Campus Leader, Activist Wins Truman Scholarship
Northwestern junior Qiddist Hammerly readies for a career in public service
- Advocate for racial, social, environmental and economic justice
- Highly competitive scholarship supports college juniors committed to public service
- Aims to ‘drastically reduce the number of youth in the juvenile justice system’
- ‘I want to create a more equitable system of education and criminal justice’
Hammerly, an activist, campus leader and self-described “advocate for racial, social, environmental and economic justice,” plans to study racial disparities in education and youth incarceration.
“I want to create a more equitable system of education and criminal justice for youth across America and drastically reduce the number of youth who end up in the juvenile justice system,” she wrote in her application.
Already a veteran community organizer, with experience teaching and working in the juvenile justice system, Hammerly has spent the last three years as a teacher’s aide, working with first graders in an Evanston elementary school.
She also conducts research, writes articles on social justice issues related to education policy and leads African-American social action and a capella groups. She is currently a Presidential Fellow with the Center for the Study of the Presidency and Congress, which recognizes national leaders with a strong interest in public policy.
“Qiddist is the very best that Northwestern can produce,” said Dan Lewis, the director of Northwestern’s Center for Civic Engagement. “She’s bright, energetic and committed to an engaged life of scholarship and service. I couldn’t be happier for her.”
A native of Portland, Oregon, Hammerly plans to teach for a few years after she has graduated from Northwestern’s School of Education and Social Policy. She will likely then use the Truman Scholarship to pursue a master’s degree in education and also hopes to get a master’s degree in public policy and possibly a law degree.
Hammerly said she appreciates both the networking opportunities that come with the award and the financial support. One of her heroes is civil rights lawyer, legal scholar and former Truman scholarship winner Michelle Alexander, who wrote the book, “The New Jim Crow.”
“Being put in that network, with people I hope to collaborate with in the future, is really exciting,” she said. “For me, the Truman is an open door to a lot of other opportunities and connections.”
A natural leader, Hammerly is the outgoing vice coordinator for external relations for Northwestern’s Black Student Alliance, where she worked to implement a mentoring program during her sophomore year.
This year, she helped bring to campus Trayvon Martin’s mother, Sybrina Fulton, for an event that attracted more than 600 people. Martin, a 17-year-old African-American high school student, was fatally shot by neighborhood watch volunteer George Zimmerman, sparking protests around the country.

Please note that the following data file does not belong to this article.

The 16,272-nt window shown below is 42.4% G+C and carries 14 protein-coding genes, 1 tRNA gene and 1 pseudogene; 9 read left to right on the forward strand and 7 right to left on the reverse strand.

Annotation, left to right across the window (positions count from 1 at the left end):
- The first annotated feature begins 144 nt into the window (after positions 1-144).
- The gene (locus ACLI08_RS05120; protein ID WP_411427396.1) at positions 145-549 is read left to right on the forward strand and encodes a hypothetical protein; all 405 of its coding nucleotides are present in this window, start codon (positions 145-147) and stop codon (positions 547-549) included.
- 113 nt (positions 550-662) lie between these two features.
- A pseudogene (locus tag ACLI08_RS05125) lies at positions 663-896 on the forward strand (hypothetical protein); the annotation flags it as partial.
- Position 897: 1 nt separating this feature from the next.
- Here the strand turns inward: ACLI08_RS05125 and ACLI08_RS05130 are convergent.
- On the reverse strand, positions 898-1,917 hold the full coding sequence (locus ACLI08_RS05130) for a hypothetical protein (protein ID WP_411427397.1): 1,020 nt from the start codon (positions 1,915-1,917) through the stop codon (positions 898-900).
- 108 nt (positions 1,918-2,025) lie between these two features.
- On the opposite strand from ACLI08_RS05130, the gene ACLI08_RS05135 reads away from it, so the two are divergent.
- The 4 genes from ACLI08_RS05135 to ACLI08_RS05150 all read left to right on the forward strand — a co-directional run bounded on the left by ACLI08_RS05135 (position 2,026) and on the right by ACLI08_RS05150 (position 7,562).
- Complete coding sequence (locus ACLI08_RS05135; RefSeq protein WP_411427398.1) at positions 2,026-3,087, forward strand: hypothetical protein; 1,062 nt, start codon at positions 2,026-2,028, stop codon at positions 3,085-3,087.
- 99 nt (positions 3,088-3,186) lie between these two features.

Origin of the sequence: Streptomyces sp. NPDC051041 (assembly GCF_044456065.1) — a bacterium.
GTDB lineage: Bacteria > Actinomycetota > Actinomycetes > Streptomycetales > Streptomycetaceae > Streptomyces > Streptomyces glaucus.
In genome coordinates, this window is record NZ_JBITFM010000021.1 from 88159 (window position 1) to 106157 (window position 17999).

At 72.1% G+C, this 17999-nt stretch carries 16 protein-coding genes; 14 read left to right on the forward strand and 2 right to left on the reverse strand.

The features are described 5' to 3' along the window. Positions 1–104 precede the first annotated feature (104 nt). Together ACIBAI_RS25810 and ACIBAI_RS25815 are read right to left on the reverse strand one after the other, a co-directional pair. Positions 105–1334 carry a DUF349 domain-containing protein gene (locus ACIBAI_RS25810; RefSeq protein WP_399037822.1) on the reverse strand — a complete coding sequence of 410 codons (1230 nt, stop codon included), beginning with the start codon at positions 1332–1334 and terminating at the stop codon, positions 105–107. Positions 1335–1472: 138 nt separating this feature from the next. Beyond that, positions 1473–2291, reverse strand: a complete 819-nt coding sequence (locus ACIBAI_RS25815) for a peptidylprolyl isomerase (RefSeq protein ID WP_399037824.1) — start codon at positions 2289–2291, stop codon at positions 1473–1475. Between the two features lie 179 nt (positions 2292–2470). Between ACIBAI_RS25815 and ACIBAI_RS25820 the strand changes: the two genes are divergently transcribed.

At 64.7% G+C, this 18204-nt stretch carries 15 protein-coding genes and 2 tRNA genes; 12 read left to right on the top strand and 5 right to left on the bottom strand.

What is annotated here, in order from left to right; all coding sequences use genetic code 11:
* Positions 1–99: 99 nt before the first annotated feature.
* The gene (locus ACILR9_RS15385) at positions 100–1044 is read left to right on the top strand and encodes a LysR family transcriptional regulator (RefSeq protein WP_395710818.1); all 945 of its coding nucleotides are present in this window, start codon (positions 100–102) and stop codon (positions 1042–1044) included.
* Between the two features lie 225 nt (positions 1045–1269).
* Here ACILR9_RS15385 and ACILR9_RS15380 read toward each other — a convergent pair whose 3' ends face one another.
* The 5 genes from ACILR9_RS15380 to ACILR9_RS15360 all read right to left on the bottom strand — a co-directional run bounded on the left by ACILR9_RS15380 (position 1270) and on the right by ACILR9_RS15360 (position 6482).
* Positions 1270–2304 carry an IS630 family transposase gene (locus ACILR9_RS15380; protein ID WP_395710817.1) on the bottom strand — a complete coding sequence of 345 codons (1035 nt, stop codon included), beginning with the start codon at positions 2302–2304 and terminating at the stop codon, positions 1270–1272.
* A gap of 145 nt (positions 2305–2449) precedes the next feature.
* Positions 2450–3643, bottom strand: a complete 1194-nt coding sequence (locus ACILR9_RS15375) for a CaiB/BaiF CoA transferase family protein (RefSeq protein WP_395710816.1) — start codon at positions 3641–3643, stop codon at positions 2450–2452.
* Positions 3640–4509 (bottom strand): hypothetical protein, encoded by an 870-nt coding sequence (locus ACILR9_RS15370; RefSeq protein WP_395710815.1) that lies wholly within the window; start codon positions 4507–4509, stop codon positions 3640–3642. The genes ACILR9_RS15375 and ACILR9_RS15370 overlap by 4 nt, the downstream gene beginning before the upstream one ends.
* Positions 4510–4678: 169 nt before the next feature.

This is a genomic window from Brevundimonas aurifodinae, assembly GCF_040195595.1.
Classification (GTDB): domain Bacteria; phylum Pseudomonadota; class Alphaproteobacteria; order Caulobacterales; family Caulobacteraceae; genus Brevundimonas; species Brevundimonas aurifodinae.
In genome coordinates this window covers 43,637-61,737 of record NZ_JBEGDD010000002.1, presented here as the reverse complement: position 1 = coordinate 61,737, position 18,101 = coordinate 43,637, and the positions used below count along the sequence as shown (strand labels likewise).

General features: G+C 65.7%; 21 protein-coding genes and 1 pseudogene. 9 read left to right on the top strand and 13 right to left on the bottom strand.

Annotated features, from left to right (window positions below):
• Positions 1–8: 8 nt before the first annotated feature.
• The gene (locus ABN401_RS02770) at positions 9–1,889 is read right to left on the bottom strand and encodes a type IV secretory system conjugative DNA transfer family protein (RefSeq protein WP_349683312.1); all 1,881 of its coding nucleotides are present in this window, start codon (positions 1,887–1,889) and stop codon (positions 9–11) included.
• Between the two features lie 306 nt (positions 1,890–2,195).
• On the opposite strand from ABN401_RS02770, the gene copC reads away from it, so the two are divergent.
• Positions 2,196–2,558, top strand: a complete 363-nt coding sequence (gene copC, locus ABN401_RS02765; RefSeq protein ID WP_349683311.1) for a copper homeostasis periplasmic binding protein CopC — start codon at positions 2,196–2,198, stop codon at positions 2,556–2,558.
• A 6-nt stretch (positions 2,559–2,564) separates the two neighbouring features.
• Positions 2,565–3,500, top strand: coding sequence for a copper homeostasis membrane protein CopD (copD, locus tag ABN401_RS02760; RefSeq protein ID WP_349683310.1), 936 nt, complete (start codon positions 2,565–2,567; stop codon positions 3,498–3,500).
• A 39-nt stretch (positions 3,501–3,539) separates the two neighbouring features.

“Leadership is constantly finding balance: between listening and talking, leading and developing leadership in others, and between sharing my own opinion and representing those of my organization,” Hammerly said.
For the last several years, Hammerly has participated in Northwestern’s Arts and Music for Education in Detention Centers (AMPED), a weekend music mentorship program that uses GarageBand software and connects Northwestern students with incarcerated young men at the Cook County Juvenile Detention Center.
“It’s incredibly rewarding to be involved with youth in the criminal justice system because it can make a difference in their understanding of who they are and what they can achieve,” she said.
Friends, colleagues and mentors describe Hammerly as poised, articulate and insatiably curious. “Qiddist is very thoughtful; she will not voice her opinion on something until she has given it great thought and studied it from every angle possible,” said Northwestern alumnus Patrick Keenan-Devlin, deputy director of The James B. Moran Center for Youth Advocacy. “She does not like to speak from an uninformed position. What’s extremely impressive is that she’s able to quickly discern what she sees and hears. She asks questions and processes accordingly.”
The Harry S. Truman Scholarship Foundation was created by Congress in 1975 to select and support the next generation of public service leaders.
Annually, candidates for the Truman Scholarship go through a rigorous, multi-stage selection process. In 2015, there were 688 candidates for the award nominated by 297 colleges and universities.
Fifty-eight new Truman Scholars were selected in 2015. They will receive their awards in a ceremony at the Harry S. Truman Presidential Library and Museum in Independence, Missouri on Sunday, May 24, 2015.